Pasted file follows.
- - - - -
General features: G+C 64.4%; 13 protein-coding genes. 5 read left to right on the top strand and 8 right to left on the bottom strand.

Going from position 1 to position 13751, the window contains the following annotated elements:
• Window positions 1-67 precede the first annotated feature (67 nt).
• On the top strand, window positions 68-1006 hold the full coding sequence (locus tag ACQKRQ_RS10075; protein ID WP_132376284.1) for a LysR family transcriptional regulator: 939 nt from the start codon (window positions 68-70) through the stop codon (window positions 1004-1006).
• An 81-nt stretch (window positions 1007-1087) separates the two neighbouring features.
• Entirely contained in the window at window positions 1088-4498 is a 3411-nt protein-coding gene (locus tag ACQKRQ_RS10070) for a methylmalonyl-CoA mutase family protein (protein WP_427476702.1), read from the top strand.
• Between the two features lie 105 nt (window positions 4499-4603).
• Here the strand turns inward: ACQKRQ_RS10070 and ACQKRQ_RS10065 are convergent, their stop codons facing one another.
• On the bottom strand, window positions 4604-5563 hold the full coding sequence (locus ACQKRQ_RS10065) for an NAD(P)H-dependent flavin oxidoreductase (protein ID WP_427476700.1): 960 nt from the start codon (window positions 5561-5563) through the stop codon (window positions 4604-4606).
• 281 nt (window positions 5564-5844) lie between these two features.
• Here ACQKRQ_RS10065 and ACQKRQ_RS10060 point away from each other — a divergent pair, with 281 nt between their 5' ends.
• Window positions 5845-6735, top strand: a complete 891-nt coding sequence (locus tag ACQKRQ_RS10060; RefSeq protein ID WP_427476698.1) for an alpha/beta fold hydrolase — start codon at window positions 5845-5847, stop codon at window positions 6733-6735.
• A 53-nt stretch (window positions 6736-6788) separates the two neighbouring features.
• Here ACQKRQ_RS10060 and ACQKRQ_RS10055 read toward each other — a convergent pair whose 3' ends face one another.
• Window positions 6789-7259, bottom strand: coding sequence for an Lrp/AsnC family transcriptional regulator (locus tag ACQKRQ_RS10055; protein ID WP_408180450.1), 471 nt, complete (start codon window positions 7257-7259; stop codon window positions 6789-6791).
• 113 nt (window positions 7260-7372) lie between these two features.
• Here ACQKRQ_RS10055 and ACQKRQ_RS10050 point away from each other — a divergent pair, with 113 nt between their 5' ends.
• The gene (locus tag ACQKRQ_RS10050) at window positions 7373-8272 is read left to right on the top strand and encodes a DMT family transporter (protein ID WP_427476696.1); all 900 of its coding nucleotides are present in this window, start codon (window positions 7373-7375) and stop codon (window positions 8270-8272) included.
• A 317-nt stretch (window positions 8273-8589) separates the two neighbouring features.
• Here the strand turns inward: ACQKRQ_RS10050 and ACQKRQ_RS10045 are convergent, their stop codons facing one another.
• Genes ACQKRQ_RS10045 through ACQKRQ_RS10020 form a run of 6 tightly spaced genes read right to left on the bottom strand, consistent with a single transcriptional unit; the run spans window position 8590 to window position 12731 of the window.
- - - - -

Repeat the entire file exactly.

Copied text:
General features: G+C 64.4%; 13 protein-coding genes. 5 read left to right on the top strand and 8 right to left on the bottom strand.

Going from position 1 to position 13751, the window contains the following annotated elements:
• Window positions 1-67 precede the first annotated feature (67 nt).
• On the top strand, window positions 68-1006 hold the full coding sequence (locus tag ACQKRQ_RS10075; protein ID WP_132376284.1) for a LysR family transcriptional regulator: 939 nt from the start codon (window positions 68-70) through the stop codon (window positions 1004-1006).
• An 81-nt stretch (window positions 1007-1087) separates the two neighbouring features.
• Entirely contained in the window at window positions 1088-4498 is a 3411-nt protein-coding gene (locus tag ACQKRQ_RS10070) for a methylmalonyl-CoA mutase family protein (protein WP_427476702.1), read from the top strand.
• Between the two features lie 105 nt (window positions 4499-4603).
• Here the strand turns inward: ACQKRQ_RS10070 and ACQKRQ_RS10065 are convergent, their stop codons facing one another.
• On the bottom strand, window positions 4604-5563 hold the full coding sequence (locus ACQKRQ_RS10065) for an NAD(P)H-dependent flavin oxidoreductase (protein ID WP_427476700.1): 960 nt from the start codon (window positions 5561-5563) through the stop codon (window positions 4604-4606).
• 281 nt (window positions 5564-5844) lie between these two features.
• Here ACQKRQ_RS10065 and ACQKRQ_RS10060 point away from each other — a divergent pair, with 281 nt between their 5' ends.
• Window positions 5845-6735, top strand: a complete 891-nt coding sequence (locus tag ACQKRQ_RS10060; RefSeq protein ID WP_427476698.1) for an alpha/beta fold hydrolase — start codon at window positions 5845-5847, stop codon at window positions 6733-6735.
• A 53-nt stretch (window positions 6736-6788) separates the two neighbouring features.
• Here ACQKRQ_RS10060 and ACQKRQ_RS10055 read toward each other — a convergent pair whose 3' ends face one another.
• Window positions 6789-7259, bottom strand: coding sequence for an Lrp/AsnC family transcriptional regulator (locus tag ACQKRQ_RS10055; protein ID WP_408180450.1), 471 nt, complete (start codon window positions 7257-7259; stop codon window positions 6789-6791).
• 113 nt (window positions 7260-7372) lie between these two features.
• Here ACQKRQ_RS10055 and ACQKRQ_RS10050 point away from each other — a divergent pair, with 113 nt between their 5' ends.
• The gene (locus tag ACQKRQ_RS10050) at window positions 7373-8272 is read left to right on the top strand and encodes a DMT family transporter (protein ID WP_427476696.1); all 900 of its coding nucleotides are present in this window, start codon (window positions 7373-7375) and stop codon (window positions 8270-8272) included.
• A 317-nt stretch (window positions 8273-8589) separates the two neighbouring features.
• Here the strand turns inward: ACQKRQ_RS10050 and ACQKRQ_RS10045 are convergent, their stop codons facing one another.
• Genes ACQKRQ_RS10045 through ACQKRQ_RS10020 form a run of 6 tightly spaced genes read right to left on the bottom strand, consistent with a single transcriptional unit; the run spans window position 8590 to window position 12731 of the window.